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MARCH 20, 2001
1:46 PM
CONTACT:  Human Rights Watch
Carroll Bogert, Communications Director
(212) 736-1300
U.S. Execution of Mentally Retarded Condemned
State Legislatures Urged to Act

NEW YORK - March 20 - Twenty-five U.S. states still permit the execution of offenders with mental retardation and should pass laws to ban the practice without delay, Human Rights Watch said in releasing today the first comprehensive human rights-based analysis of such executions.

On March 27, the U.S. Supreme Court will hear oral arguments in the constitutional appeal of Johnny Paul Penry, who has the mental skills of a six-and-a-half year old. The court stayed his execution date of November 16, 2000, pending a ruling on his appeal. In the last four weeks, the court has also stayed the executions of two other mentally retarded offenders who are challenging the constitutionality of their death sentences.

"Executing adults with the minds of children is nothing short of barbaric," said Jamie Fellner, Human Rights Watch Associate Counsel and an author of the fifty-page report, Beyond Reason: The Death Penalty and Offenders with Mental Retardation. "Polls show most supporters of the death penalty agree. It is time for legislators to outlaw this senseless cruelty."

The United States appears to be the only democracy whose laws expressly permit the execution of persons with this severe mental disability. At least thirty-five mentally retarded people have been executed in the United States since 1976. An estimated two to three hundred currently await execution on death row.

Legislation to prohibit the death penalty for the mentally retarded is currently under consideration in a number of states, including Arizona, Florida, Missouri, Nevada, North Carolina, Oklahoma and Texas.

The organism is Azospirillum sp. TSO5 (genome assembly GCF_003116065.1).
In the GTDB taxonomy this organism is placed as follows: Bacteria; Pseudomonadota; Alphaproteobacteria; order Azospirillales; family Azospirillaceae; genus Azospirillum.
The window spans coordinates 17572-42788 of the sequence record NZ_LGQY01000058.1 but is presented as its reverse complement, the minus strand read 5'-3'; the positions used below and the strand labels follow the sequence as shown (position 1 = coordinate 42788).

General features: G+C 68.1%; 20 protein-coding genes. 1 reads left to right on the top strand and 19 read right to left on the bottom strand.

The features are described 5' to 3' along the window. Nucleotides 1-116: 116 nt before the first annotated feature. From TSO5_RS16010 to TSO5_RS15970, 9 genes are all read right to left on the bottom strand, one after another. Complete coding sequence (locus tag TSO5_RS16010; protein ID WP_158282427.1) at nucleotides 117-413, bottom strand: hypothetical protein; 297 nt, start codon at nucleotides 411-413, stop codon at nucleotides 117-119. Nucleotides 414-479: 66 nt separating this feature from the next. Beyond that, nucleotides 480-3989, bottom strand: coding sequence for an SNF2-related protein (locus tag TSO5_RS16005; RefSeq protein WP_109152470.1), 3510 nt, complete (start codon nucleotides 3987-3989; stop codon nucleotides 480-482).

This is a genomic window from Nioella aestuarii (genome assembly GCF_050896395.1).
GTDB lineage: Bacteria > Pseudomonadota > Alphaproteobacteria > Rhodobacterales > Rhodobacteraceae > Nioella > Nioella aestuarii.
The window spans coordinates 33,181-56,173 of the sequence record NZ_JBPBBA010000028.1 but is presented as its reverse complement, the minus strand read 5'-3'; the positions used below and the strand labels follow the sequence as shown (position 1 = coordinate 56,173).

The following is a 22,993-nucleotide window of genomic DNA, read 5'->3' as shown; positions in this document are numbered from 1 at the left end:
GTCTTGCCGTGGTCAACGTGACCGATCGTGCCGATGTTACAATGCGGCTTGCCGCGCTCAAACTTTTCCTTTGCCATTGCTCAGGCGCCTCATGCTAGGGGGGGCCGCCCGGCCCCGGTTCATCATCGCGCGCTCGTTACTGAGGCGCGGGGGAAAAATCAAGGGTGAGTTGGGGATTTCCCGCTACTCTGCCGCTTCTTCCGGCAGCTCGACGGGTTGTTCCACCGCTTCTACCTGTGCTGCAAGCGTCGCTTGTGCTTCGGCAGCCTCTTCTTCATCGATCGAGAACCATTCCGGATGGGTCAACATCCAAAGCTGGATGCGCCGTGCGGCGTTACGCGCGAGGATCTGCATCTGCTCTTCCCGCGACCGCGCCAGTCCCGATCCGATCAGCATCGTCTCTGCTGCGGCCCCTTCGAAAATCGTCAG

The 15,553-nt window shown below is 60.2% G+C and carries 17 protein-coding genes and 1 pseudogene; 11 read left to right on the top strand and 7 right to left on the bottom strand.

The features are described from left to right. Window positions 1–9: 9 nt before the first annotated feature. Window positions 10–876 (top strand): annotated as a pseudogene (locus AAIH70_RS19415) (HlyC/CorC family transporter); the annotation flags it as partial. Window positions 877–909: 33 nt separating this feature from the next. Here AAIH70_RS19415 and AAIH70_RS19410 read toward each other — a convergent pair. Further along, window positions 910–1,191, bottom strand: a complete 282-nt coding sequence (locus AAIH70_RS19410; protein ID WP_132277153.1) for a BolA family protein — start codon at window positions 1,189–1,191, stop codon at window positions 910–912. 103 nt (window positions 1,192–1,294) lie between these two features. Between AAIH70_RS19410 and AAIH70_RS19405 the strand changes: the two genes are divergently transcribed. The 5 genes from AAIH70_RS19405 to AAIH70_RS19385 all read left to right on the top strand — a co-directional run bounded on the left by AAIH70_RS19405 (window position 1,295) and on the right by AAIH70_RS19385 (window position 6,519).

In 1989, the U.S. Supreme Court ruled that the execution of persons with mental retardation was not unconstitutional. The court concluded there was no national consensus against such executions because only two states prohibited them. Since then, the number of states that legislatively exempt mentally retarded persons from the death penalty has grown to thirteen, in addition to the federal government.

Beyond Reason provides numerous examples of persons who have been sentenced to death despite the profound intellectual limitations they have suffered since birth:

· When Johnny Paul Penry was convicted of murder in Texas, he had an I.Q. that had been measured on different tests between 50 and the low sixties (100 is the average), he could not read or write, name the days of the week or months of the year, or name the president of the United States.

· After Doil Lane confessed to murdering a young girl, he climbed into the lap of the police officer who was questioning him. He asked the judge for crayons so he could color pictures during his trial.

· Jerome Holloway, convicted of murder in Georgia, had an I.Q. of 49 and could not tell the time, recite the alphabet, or identify the country he lived in.

· Limmie Arthur, convicted of murder in South Carolina, was asked to recite the alphabet by a psychologist evaluating him. He began to sing the nursery rhyme of the ABCs, but could only get half way through.

Offenders with mental retardation are particularly vulnerable to the well-documented arbitrariness and high risk of error in U.S. capital trials, according to Human Rights Watch. Beyond Reason documents how mentally retarded people are incapable of understanding - much less protecting - their constitutional rights; how their characteristic suggestibility and willingness to please leads them to confess - even falsely - to capital crimes; and how they are unable to understand the legal proceedings against them and assist in their own defense.

· Eddie Mitchell, on death row in Louisiana, waived his right to remain silent and to have an attorney present during his police interrogation. Later, when asked by his lawyer if he understood what it meant to waive his rights, Mitchell simply waved his hand.

· Before his execution, Morris Mason asked for advice on what to wear to his funeral.

· Earl Washington confessed to a crime he did not commit after a long police interrogation. The courts held he had "knowingly" waived his right against self-incrimination even though Washington's mental capacity was that of a ten-year-old.

· Robert Wayne Sawyer, asked to explain the concept of "reasonable doubt," pointed to the smoke from a crushed cigarette and said that when the smoke stopped "it's reasonable out."


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